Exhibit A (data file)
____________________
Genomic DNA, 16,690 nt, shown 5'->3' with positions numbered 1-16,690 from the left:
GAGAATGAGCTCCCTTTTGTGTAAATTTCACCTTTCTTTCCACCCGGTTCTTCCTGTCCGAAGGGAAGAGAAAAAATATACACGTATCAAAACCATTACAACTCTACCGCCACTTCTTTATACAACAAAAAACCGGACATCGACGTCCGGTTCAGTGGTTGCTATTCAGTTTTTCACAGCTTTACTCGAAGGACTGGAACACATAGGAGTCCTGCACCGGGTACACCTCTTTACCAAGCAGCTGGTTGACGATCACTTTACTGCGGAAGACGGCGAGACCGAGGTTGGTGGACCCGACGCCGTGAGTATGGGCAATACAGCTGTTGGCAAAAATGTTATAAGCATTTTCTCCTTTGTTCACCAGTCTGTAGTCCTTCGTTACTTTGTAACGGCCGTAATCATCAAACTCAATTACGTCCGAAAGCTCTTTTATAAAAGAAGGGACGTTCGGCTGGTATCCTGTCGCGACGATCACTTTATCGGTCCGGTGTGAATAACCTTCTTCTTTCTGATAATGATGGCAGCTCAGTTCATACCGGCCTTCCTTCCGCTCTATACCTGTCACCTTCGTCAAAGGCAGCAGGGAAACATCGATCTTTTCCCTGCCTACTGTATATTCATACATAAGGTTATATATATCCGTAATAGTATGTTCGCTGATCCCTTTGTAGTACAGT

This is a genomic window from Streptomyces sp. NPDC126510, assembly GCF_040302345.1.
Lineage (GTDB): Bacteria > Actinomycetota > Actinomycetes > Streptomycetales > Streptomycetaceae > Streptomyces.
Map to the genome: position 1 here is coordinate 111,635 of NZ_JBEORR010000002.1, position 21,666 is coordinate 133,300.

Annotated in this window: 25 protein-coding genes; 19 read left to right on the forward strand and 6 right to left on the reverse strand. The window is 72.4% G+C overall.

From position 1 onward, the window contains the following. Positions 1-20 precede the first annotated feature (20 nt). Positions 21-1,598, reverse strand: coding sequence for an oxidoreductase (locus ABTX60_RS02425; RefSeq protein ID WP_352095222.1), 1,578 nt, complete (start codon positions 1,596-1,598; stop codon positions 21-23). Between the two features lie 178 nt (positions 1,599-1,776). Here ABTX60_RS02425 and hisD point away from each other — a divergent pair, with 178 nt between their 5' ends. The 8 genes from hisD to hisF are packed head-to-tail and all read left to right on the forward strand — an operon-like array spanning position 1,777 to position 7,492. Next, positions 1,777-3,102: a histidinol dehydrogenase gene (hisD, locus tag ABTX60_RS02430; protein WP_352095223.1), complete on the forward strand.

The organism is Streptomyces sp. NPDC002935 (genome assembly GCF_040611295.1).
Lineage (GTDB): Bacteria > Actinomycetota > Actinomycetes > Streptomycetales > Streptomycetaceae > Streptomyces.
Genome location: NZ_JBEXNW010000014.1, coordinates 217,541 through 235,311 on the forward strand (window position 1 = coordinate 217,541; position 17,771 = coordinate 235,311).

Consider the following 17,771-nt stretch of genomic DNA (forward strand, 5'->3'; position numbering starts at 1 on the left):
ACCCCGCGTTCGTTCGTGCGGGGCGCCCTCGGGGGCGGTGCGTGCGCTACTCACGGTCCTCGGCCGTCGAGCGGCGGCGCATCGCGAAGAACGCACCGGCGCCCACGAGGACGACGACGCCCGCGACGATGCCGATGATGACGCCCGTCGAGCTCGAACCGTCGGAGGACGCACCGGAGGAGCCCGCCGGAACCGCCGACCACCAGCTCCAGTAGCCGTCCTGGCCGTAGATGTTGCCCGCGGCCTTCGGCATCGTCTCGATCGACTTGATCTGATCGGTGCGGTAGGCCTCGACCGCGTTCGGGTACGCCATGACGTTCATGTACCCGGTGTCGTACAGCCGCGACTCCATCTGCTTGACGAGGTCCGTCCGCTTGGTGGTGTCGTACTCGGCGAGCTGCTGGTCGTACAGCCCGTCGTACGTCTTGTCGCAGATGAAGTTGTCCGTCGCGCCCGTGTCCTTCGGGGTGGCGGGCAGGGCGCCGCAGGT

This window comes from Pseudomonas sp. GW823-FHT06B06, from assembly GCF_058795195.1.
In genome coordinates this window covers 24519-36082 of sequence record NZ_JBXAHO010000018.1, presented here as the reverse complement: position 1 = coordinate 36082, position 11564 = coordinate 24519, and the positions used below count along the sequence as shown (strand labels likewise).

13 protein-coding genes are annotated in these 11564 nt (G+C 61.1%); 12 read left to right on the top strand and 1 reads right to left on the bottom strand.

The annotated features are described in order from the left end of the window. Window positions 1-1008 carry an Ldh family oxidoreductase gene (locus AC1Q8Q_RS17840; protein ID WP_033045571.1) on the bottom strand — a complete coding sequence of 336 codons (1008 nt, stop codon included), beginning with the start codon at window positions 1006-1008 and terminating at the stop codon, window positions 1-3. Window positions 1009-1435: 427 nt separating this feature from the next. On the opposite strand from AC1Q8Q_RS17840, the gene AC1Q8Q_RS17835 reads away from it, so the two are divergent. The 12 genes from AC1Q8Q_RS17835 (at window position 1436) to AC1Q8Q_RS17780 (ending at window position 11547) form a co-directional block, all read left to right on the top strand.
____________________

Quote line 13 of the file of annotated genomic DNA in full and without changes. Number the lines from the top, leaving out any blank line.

This window comes from Pseudomonas sp. GW823-FHT06B06, from assembly GCF_058795195.1.